Better Place closed a $350 million Round B round led by HSBC Group.  That's a lot of shekels and a lot of kronen.  1.85 billion Kronen and 1.305 billion Shekels to be exact.

The press releases have been, well, released, analyst calls have been attended and snappy videos viewed.   It ranks as one of the largest cleantech deals in history with a pre-money valuation of $900 million.  And as Rob Day notes, that doesn't include the money that flowed into the company's regional subsidiaries in Israel and Australia. 

Commercial launch is now targeted for 2011 for the bold electric-vehicle / charging-station / battery-swap / electricity-selling start-up.

Investors include HSBC, Morgan Stanley Investment Management, Lazard Asset Management, Israel Corp., VantagePoint Venture Partners, Ofer Hi-Tech Holdings, Morgan Stanley Principal Investments, and Maniv Energy Capital, et al.

Anthony Bernbaum, Global Head of Special Opportunities at HSBC, on the $125 million investment that gains the conservative bank 10 percent of Better Place:

  • "Our expectation is quite frankly that within two years, Israel and Denmark, as the first two launch markets for Better Place will demonstrate that the business model works both technically and commercially.  We expect governments to visit that, to see that.  Frankly we think there will be a race to copy it."
  • "One of the absolute beauties of BP is that it allows for the build-out of infrastructure to make electric cars a success without significant, maybe any, government funding and without consumers making a great sacrifice...it's not a technological leap, it's a business model leap."
  • "Where we think it's not so early stage is that the technology is well built-out. And commercially it's well built-out.  And its period to potentially having very material revenues and profitability is quite short."

So the focus to start is on Israel and Denmark.

Investor Alan Salzman of VantagePoint adds, "In places like Denmark they've a had a differential put in place on their taxes to recognize the incremental cost that a combustion engine puts as a burden on the society and on the roads relative to an electric vehicle." 

Try that in the U.S.

Challenges -- Infrastructural

Michael Kanellos addressed some of Better Place's challenges in this article.

According to Monday's media call -- BP is looking to install between 15,000 and 20,000 charging stations in both Israel and Denmark in the near-term.  This is a vast reduction from earlier numbers.

The company has built more than 1,000 so far.  It's a start.  But it will take money, a favorable tax and policy framework and public willingness to go nationwide even in as small a country as Israel.

The structure that Better Place proposes will work better in certain places and certain applications: small nations, island nations, non-income-polarized socialist Scandinavian nations.   And it could work well for automobile fleets - Better Place's biggest customers in Israel will be fleet buyers.  The firm has already signed deals with 50 "vision partners" that will take a total 35,000 cars.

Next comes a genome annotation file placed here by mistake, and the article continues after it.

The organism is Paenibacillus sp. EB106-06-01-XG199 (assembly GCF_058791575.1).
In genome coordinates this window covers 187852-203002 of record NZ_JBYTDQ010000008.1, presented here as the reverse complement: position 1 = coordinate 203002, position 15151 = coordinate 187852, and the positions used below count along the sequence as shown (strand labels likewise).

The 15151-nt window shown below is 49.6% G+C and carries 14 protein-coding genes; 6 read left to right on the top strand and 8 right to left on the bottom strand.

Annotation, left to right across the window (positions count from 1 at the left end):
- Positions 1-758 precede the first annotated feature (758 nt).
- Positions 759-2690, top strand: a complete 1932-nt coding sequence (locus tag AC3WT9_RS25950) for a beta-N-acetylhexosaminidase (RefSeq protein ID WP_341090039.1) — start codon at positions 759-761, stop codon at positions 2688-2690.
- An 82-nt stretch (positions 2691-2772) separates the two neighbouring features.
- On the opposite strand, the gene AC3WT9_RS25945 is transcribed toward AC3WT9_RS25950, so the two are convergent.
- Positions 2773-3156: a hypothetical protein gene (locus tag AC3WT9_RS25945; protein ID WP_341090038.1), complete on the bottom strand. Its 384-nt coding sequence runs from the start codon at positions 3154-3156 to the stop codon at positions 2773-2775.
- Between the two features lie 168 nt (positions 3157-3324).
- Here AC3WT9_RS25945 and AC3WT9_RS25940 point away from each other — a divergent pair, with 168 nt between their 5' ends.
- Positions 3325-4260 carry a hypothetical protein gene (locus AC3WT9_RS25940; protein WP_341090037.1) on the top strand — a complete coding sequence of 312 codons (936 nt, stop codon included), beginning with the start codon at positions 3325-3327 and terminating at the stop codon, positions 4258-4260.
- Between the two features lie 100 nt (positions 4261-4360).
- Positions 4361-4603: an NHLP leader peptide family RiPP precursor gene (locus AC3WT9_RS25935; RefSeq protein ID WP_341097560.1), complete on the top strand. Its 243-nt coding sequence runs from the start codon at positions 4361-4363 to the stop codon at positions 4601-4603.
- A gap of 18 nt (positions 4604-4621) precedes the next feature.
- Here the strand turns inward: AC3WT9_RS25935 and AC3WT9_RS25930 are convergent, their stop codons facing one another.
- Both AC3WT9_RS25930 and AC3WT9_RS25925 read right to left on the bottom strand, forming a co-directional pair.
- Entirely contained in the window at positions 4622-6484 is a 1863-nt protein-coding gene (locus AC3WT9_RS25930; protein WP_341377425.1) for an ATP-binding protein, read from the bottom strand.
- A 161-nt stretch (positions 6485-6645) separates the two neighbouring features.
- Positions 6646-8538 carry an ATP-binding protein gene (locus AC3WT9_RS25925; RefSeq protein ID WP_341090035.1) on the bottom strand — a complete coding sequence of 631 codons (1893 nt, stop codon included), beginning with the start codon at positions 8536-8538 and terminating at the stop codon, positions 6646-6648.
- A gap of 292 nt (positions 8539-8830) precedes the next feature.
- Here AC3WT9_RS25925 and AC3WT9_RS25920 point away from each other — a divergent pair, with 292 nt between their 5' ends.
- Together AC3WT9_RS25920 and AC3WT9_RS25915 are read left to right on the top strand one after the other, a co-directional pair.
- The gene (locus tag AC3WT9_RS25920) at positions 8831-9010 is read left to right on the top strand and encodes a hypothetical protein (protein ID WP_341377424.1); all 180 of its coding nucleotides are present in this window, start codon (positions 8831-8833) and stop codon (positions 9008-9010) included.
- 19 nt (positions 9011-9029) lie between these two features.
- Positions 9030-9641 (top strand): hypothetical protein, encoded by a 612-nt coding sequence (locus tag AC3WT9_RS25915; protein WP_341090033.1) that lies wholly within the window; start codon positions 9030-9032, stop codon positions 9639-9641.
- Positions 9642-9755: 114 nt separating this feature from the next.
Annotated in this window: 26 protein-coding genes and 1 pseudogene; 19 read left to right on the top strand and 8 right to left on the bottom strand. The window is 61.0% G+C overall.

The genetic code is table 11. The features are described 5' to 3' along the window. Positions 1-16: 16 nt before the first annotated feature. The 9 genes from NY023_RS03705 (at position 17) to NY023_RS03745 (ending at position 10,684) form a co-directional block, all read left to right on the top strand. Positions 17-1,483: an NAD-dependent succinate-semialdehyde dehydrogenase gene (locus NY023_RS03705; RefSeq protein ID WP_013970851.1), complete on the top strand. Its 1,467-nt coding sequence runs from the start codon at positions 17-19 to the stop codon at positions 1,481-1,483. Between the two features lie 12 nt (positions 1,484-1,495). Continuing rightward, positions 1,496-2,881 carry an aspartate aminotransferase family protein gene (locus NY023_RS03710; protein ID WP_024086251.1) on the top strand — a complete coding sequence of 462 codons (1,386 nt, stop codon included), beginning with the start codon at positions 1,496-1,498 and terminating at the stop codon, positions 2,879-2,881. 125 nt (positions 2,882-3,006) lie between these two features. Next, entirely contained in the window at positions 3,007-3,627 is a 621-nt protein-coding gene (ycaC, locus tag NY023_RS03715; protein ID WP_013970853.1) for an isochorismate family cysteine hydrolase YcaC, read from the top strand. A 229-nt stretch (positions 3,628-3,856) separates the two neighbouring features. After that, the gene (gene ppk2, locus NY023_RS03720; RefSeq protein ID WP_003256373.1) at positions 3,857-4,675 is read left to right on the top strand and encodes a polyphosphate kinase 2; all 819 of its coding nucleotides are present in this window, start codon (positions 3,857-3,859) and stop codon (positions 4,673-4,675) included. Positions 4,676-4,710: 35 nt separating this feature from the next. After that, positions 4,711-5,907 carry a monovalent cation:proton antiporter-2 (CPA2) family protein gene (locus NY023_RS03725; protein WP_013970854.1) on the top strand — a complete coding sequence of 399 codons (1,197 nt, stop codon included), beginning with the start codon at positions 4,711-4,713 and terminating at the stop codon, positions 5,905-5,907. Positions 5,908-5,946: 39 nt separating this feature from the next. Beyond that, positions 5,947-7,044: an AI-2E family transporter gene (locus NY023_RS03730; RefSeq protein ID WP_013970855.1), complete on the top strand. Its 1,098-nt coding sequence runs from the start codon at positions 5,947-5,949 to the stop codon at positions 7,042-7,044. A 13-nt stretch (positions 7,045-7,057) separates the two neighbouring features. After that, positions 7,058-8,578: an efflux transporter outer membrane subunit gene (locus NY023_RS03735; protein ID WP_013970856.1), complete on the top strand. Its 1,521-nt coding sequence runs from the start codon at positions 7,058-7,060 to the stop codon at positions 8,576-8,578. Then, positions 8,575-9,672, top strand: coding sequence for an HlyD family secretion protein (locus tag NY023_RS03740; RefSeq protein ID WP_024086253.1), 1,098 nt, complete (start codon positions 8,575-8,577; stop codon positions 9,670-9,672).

Think taxis and delivery vehicles.  But those are the vehicles that put on the most miles and might be the ones that tax the charging system and battery "switch-stations" the most. 

Challenges -- Cultural

America created such automotive apogees as tailfins, the Edsel, the Corvair, and more seriously the Ford Mustang and The Judge.  We are a car-based culture and just as horse-thievery was a hanging-offense - we don't like people messing with our cars. 

Half of the rock-and-roll canon and arguably the first rock-and-roll song is an ode to the automobile. Going to a drive-in and procreating in a Renault EV is just not going to be as much fun.

It is no accident that Better Place is not running lots of pilot programs in the U.S. 

That's Why It's Called Venture Capital
 
Shai Agassi, the Israeli-American software executive who founded Better Place in 2007 is lauded as a world-class salesman.  He recently said, “We've demonstrated that our network is deployable."

A venture investor colleague of mine had this to say in an email exchange:

  • Everyone thinks the idea is bogus, until they hear/meet with Shai. So there is something to be said for a charismatic and visionary CEO in fundraising, that's for sure.
  • If they can convert niche markets with limited space, limited populations, etc. (Israel, Hawaii, and Denmark) into EV markets, then they can use the learnings to determine a strategy for the masses (US, Europe, China, etc).  But one might complain that it seems like an awfully expensive way to learn...

Building an electric car company and a charging infrastructure takes big bucks and big balls.  It is a beautiful and audacious bet.  And no one sees this as being their last funding round. 

The money piece is a difficult but not impossible part of the puzzle.  Changing people's minds and attitudes when it comes to their personal transportation might be a little harder.

There is the suggestion that this firm could be a Google or Netscape-type market disruptor.  Maybe.  But even a dominant role as an urban vehicle, as a fleet vehicle, as a delivery vehicle lets Better Place win big in a niche market.  A trillion dollar niche market.   

One More Thing

The electrons going into that EV will come from coal, natural gas, and nuclear for decades to come. 

 

Tags: better place, evs, shai agassi